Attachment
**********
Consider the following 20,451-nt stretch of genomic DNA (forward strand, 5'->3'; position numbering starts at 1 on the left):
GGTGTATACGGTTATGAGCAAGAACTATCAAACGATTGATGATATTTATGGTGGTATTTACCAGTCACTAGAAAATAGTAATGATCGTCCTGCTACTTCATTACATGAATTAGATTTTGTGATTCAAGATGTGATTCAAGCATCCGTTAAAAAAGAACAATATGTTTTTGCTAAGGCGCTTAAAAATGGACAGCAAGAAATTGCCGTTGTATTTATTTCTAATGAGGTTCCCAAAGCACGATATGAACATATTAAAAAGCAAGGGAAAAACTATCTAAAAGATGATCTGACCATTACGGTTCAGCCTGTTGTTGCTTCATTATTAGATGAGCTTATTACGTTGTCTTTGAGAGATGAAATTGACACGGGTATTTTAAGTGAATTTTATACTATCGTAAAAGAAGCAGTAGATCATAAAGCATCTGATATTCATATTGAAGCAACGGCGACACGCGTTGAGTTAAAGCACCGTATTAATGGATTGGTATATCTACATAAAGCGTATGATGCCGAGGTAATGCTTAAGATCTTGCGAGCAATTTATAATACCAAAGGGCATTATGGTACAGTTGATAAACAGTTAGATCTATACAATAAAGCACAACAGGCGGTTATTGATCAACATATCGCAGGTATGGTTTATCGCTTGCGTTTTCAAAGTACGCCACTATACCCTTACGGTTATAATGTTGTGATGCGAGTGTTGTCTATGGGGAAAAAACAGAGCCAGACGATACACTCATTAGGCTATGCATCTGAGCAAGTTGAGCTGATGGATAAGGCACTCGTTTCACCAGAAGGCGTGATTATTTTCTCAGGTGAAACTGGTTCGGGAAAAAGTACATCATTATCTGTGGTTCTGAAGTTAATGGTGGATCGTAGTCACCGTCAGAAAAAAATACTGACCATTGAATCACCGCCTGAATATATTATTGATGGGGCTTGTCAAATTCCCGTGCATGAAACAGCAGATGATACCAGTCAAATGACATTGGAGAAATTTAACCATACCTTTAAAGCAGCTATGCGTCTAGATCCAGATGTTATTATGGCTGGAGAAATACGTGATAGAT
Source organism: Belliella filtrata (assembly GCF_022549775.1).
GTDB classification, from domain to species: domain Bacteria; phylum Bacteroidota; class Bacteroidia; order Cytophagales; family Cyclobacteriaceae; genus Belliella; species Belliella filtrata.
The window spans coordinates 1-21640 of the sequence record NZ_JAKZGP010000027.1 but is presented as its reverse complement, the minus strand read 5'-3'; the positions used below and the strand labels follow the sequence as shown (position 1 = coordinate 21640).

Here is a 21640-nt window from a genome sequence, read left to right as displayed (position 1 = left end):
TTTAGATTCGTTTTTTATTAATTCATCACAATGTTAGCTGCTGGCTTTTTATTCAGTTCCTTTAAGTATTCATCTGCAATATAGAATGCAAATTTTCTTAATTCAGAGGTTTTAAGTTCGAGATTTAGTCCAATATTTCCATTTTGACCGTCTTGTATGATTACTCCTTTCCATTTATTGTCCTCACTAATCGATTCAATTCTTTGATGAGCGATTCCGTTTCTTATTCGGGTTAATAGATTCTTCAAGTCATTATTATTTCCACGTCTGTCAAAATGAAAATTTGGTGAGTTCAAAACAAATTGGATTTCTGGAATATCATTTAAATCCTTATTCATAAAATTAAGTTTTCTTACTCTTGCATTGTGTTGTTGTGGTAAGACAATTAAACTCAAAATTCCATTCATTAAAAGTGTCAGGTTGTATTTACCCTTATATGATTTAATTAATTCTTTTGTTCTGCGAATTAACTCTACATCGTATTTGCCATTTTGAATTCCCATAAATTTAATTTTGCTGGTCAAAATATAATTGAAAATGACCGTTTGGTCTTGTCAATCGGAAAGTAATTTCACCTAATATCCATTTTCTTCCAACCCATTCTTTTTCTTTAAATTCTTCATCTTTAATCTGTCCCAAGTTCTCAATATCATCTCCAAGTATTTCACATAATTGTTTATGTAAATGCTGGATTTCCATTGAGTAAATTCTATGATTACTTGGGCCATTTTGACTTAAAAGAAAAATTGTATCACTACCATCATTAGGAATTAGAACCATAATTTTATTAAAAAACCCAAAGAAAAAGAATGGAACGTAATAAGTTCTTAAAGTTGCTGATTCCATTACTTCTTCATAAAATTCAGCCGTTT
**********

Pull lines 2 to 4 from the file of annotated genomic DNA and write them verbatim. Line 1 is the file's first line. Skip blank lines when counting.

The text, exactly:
GGTGTATACGGTTATGAGCAAGAACTATCAAACGATTGATGATATTTATGGTGGTATTTACCAGTCACTAGAAAATAGTAATGATCGTCCTGCTACTTCATTACATGAATTAGATTTTGTGATTCAAGATGTGATTCAAGCATCCGTTAAAAAAGAACAATATGTTTTTGCTAAGGCGCTTAAAAATGGACAGCAAGAAATTGCCGTTGTATTTATTTCTAATGAGGTTCCCAAAGCACGATATGAACATATTAAAAAGCAAGGGAAAAACTATCTAAAAGATGATCTGACCATTACGGTTCAGCCTGTTGTTGCTTCATTATTAGATGAGCTTATTACGTTGTCTTTGAGAGATGAAATTGACACGGGTATTTTAAGTGAATTTTATACTATCGTAAAAGAAGCAGTAGATCATAAAGCATCTGATATTCATATTGAAGCAACGGCGACACGCGTTGAGTTAAAGCACCGTATTAATGGATTGGTATATCTACATAAAGCGTATGATGCCGAGGTAATGCTTAAGATCTTGCGAGCAATTTATAATACCAAAGGGCATTATGGTACAGTTGATAAACAGTTAGATCTATACAATAAAGCACAACAGGCGGTTATTGATCAACATATCGCAGGTATGGTTTATCGCTTGCGTTTTCAAAGTACGCCACTATACCCTTACGGTTATAATGTTGTGATGCGAGTGTTGTCTATGGGGAAAAAACAGAGCCAGACGATACACTCATTAGGCTATGCATCTGAGCAAGTTGAGCTGATGGATAAGGCACTCGTTTCACCAGAAGGCGTGATTATTTTCTCAGGTGAAACTGGTTCGGGAAAAAGTACATCATTATCTGTGGTTCTGAAGTTAATGGTGGATCGTAGTCACCGTCAGAAAAAAATACTGACCATTGAATCACCGCCTGAATATATTATTGATGGGGCTTGTCAAATTCCCGTGCATGAAACAGCAGATGATACCAGTCAAATGACATTGGAGAAATTTAACCATACCTTTAAAGCAGCTATGCGTCTAGATCCAGATGTTATTATGGCTGGAGAAATACGTGATAGAT
Source organism: Belliella filtrata (assembly GCF_022549775.1).
GTDB classification, from domain to species: domain Bacteria; phylum Bacteroidota; class Bacteroidia; order Cytophagales; family Cyclobacteriaceae; genus Belliella; species Belliella filtrata.